Used price: $4.99
Collectible price: $6.00
Buy one from zShops for: $6.04
For those who are aquainted with Sartre's earlier existential writings, this kind of thinking may seem altogether foreign. The old Sartre would have been loathe to suggest any form of conditioning or that one has been made in some way or other. But, this is part of the reason why many feel he abandoned his existentialism. I, on the other hand, do not feel that he did at all. In fact I suggest his existentialism is richer and his arguments more tenable in his later phase. As Sartre himself suggested in an interview late in his life, "life taught me the force of circumstances." It will be circumstances, both grand and minute, that all go into forming the people we are, both collectively and individually. Circumstances are, in other words, the factical moments out of which our contingent choices are made. Thus, Search sets out to examine a methodology that can account for both the factical and contingent, the necessary and the random, in the making of a people, person, or culture.
By Sartre standards this is a relatively easy read with a big payoff. As I mentioned, it is crucial to understanding the major works that would follow, as well as the occasional and literary works that would follow, e.g. his many writings on politics and even plays such as Condemned of Altona. But I also feel it stands well by itself and I do not feel that the reader necessarily have a background in Being and Nothingness or earlier Sartre to get something out of it. Indeed, it is also an excellent source for those seeking alternatives to the various more popular forms of psychoanalysis as well as cultural studies. Sartre was a maverick, no doubt, and often he failed in his attempts to construct a solid theory. But here, in Search, I believe that Sartre is at his best and most profound.
Used price: $4.50
Used price: $0.79
Collectible price: $3.18
Used price: $0.16
Collectible price: $2.12
About a "boy coming of age in a dark time" alright! :) Buy it, if you can get your hands on it; disregard the terrible paperback cover you may see at some used bookstores. You can tell Hazel graduated from Yale. The guy's a genius.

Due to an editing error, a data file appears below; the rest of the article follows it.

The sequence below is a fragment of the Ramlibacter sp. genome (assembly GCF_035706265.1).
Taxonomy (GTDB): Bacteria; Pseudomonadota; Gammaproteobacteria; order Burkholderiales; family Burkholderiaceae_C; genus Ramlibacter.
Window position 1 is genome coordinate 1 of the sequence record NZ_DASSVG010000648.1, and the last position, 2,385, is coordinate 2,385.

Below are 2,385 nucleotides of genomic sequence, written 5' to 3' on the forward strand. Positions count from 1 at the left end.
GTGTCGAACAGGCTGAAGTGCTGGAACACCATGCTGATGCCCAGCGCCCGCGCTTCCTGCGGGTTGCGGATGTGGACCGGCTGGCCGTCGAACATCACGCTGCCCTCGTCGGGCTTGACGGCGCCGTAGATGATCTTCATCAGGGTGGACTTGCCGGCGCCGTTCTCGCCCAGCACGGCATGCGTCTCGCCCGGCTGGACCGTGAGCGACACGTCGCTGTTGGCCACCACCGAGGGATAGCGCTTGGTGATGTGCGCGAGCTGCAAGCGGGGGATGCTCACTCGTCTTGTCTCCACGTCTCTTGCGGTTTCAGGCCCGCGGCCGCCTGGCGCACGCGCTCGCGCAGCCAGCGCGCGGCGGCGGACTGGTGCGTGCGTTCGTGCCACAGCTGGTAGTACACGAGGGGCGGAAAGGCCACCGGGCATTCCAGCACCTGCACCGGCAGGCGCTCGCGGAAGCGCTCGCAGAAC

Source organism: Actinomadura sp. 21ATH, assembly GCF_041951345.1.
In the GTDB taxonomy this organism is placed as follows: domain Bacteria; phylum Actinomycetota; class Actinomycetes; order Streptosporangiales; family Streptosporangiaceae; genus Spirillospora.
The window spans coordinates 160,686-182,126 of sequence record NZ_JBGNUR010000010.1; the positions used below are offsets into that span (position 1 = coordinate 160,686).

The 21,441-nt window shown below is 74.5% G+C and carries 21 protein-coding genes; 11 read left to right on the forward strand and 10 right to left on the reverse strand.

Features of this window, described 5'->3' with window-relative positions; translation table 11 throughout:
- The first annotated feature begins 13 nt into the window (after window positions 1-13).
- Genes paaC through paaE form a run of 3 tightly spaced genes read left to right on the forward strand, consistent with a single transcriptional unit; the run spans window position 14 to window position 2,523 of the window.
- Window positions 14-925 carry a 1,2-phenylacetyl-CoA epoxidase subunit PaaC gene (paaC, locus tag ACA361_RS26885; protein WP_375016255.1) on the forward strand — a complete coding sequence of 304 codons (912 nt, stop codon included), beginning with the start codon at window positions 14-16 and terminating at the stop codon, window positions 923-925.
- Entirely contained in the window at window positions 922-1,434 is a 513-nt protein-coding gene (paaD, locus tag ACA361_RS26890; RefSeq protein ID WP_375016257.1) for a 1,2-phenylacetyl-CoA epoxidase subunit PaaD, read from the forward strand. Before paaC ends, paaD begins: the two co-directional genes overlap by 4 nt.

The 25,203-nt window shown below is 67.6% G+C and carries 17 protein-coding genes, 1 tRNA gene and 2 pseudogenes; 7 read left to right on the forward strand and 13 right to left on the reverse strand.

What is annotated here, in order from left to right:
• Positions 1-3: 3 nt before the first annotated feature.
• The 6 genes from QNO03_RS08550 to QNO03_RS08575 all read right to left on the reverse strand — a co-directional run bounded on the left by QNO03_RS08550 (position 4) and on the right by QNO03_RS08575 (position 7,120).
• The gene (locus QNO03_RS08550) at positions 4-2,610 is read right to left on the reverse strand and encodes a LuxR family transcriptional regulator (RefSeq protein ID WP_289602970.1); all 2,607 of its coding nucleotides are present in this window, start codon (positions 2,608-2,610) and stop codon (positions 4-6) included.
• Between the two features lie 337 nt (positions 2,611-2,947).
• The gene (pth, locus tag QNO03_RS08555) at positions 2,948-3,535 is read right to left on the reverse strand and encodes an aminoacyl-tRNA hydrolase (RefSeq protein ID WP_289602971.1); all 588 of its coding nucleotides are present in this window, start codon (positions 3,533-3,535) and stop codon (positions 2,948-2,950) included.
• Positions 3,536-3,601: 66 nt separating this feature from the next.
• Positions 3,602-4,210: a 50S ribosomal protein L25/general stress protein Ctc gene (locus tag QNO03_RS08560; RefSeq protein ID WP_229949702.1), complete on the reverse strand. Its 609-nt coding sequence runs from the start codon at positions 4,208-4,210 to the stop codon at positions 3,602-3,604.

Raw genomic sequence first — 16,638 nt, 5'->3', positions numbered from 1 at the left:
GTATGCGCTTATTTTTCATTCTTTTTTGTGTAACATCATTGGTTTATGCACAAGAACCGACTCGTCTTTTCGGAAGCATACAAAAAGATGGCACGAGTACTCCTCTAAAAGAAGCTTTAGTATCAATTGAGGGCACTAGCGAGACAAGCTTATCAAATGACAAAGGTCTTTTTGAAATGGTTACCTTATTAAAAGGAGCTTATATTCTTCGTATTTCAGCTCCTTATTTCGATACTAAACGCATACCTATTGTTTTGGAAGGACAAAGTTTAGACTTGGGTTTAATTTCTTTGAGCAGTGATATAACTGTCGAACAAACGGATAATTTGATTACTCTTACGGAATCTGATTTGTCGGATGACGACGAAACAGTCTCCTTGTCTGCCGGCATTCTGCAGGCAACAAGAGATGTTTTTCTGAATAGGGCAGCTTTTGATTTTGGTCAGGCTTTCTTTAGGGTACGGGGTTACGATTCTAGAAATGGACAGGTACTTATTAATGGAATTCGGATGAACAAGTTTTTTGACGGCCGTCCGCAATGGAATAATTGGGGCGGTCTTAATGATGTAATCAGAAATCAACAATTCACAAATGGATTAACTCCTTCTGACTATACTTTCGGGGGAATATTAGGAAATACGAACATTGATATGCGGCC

Used price: $5.19
Buy one from zShops for: $7.35
Used price: $3.25
Collectible price: $105.00
Dense? Sure... but illuminating examples help to describe the deep thought, almost as parables in the Synoptic Gospels. The crag in the rock, the meeting at the cafe, all these verbal illustrations work into the text very well. Personally, I love the sections on the anguish of man when faced with the facticity of his own freedom. The dualism expressed by Sartre is a theme in philosophy which I usually don't enjoy (like any good post-Hegelian, I enjoy synthesizing opposites), he is able to pull it off with ease and magnificence. Though it is not as eloquent as the existentialism expressed by Albert Camus, it is every bit as enlightening and valuable.
Most people object to its density because they are used to the existential wanderings of the modern novel - Camus' The Stranger, or Dostoyevsky's Crime and Punishment - but this is the philosophical reflection of the situation of man expressed by such work. Sartre states early on that he is not performing an objective analysis of humankind, but rather a biased and understandably nuanced descriptionof ontology from the perspective of the modern man.
Brilliant and exciting, Being and Nothingness is an essential part of anyone philosopher's bookshelf!
Does this mean that Sartre is too retro to be interesting, or that he is really only a "romantic rationalist" as one commentator claims? Perhaps.
And yet...and yet the work continues to exert a strong fascination. Let's suppose that you are a person who struggles to do away with belief (and recognizing that this is different from, for example, not believing in a god. It is more a negation of the will to believe.) Let's suppose that you have no longer any presence with which to ground your life, but find instead that your interpretations are interpretations as far as you can take them. Let's suppose that you find in ethics a compilation of various peoples' prejudices.
Given these originary hypotheses, what sort of ontic or ontological claims might you make? Being and Nothingness explores this question, and more. It is still a philosophy book worth reading in a scientific age.
My greatest criticism of the book is that it is unnecessarily pessimistic, with such statements as "life is a useless passion". This is not warranted by the general philosophy. I find the notion that we are creaters of meaning to be liberating. Sartre gives a brilliant philosophic interpretation of sado-masochism, but makes the mistake of assuming that sado-masochism forms the entire basis for human relationships. The greatest joys in life come from our ability to commuicate with and share experiences with others. Being the gregarious person that he was I am sure that in his personal life this was true of Sartre as well.